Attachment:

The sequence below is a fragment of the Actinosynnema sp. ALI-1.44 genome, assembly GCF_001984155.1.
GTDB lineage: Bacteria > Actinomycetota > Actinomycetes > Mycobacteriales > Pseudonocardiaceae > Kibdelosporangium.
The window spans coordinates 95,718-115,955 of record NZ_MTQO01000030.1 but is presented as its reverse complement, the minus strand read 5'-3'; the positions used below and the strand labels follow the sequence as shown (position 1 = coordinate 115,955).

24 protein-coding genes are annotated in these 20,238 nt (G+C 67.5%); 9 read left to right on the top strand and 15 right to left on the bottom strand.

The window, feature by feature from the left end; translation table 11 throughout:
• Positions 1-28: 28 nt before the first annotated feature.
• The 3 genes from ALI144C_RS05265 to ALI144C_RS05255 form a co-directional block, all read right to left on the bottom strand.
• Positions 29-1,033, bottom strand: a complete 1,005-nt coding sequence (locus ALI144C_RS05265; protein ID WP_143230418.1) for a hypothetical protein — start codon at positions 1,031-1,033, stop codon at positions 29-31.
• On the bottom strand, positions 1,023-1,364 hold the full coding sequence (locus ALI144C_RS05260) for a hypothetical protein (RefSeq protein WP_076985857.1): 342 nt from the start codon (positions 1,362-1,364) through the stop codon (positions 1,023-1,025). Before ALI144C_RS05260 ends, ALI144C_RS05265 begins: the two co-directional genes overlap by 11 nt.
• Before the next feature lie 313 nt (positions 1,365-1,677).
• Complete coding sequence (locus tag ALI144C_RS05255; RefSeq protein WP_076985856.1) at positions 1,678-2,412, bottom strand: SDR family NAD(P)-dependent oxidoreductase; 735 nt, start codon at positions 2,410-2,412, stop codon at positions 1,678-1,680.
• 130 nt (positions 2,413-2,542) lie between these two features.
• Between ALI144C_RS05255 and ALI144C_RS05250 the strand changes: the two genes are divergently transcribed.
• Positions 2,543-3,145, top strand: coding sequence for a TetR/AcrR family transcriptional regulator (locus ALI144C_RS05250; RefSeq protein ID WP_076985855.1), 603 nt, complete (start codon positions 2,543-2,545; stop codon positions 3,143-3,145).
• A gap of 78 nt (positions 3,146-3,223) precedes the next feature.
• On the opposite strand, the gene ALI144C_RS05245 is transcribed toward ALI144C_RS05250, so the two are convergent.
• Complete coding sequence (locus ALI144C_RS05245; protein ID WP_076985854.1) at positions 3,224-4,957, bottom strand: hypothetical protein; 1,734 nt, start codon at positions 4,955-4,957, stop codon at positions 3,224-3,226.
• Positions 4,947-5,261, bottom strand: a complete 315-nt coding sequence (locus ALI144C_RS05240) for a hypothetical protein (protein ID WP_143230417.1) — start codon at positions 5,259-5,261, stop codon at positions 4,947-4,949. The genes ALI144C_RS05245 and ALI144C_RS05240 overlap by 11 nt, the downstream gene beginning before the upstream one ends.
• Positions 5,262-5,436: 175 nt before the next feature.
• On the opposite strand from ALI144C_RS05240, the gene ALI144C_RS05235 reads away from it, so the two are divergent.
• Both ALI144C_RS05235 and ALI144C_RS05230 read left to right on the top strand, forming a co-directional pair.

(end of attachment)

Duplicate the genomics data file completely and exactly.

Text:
The sequence below is a fragment of the Actinosynnema sp. ALI-1.44 genome, assembly GCF_001984155.1.
GTDB lineage: Bacteria > Actinomycetota > Actinomycetes > Mycobacteriales > Pseudonocardiaceae > Kibdelosporangium.
The window spans coordinates 95,718-115,955 of record NZ_MTQO01000030.1 but is presented as its reverse complement, the minus strand read 5'-3'; the positions used below and the strand labels follow the sequence as shown (position 1 = coordinate 115,955).

24 protein-coding genes are annotated in these 20,238 nt (G+C 67.5%); 9 read left to right on the top strand and 15 right to left on the bottom strand.

The window, feature by feature from the left end; translation table 11 throughout:
• Positions 1-28: 28 nt before the first annotated feature.
• The 3 genes from ALI144C_RS05265 to ALI144C_RS05255 form a co-directional block, all read right to left on the bottom strand.
• Positions 29-1,033, bottom strand: a complete 1,005-nt coding sequence (locus ALI144C_RS05265; protein ID WP_143230418.1) for a hypothetical protein — start codon at positions 1,031-1,033, stop codon at positions 29-31.
• On the bottom strand, positions 1,023-1,364 hold the full coding sequence (locus ALI144C_RS05260) for a hypothetical protein (RefSeq protein WP_076985857.1): 342 nt from the start codon (positions 1,362-1,364) through the stop codon (positions 1,023-1,025). Before ALI144C_RS05260 ends, ALI144C_RS05265 begins: the two co-directional genes overlap by 11 nt.
• Before the next feature lie 313 nt (positions 1,365-1,677).
• Complete coding sequence (locus tag ALI144C_RS05255; RefSeq protein WP_076985856.1) at positions 1,678-2,412, bottom strand: SDR family NAD(P)-dependent oxidoreductase; 735 nt, start codon at positions 2,410-2,412, stop codon at positions 1,678-1,680.
• 130 nt (positions 2,413-2,542) lie between these two features.
• Between ALI144C_RS05255 and ALI144C_RS05250 the strand changes: the two genes are divergently transcribed.
• Positions 2,543-3,145, top strand: coding sequence for a TetR/AcrR family transcriptional regulator (locus ALI144C_RS05250; RefSeq protein ID WP_076985855.1), 603 nt, complete (start codon positions 2,543-2,545; stop codon positions 3,143-3,145).
• A gap of 78 nt (positions 3,146-3,223) precedes the next feature.
• On the opposite strand, the gene ALI144C_RS05245 is transcribed toward ALI144C_RS05250, so the two are convergent.
• Complete coding sequence (locus ALI144C_RS05245; protein ID WP_076985854.1) at positions 3,224-4,957, bottom strand: hypothetical protein; 1,734 nt, start codon at positions 4,955-4,957, stop codon at positions 3,224-3,226.
• Positions 4,947-5,261, bottom strand: a complete 315-nt coding sequence (locus ALI144C_RS05240) for a hypothetical protein (protein ID WP_143230417.1) — start codon at positions 5,259-5,261, stop codon at positions 4,947-4,949. The genes ALI144C_RS05245 and ALI144C_RS05240 overlap by 11 nt, the downstream gene beginning before the upstream one ends.
• Positions 5,262-5,436: 175 nt before the next feature.
• On the opposite strand from ALI144C_RS05240, the gene ALI144C_RS05235 reads away from it, so the two are divergent.
• Both ALI144C_RS05235 and ALI144C_RS05230 read left to right on the top strand, forming a co-directional pair.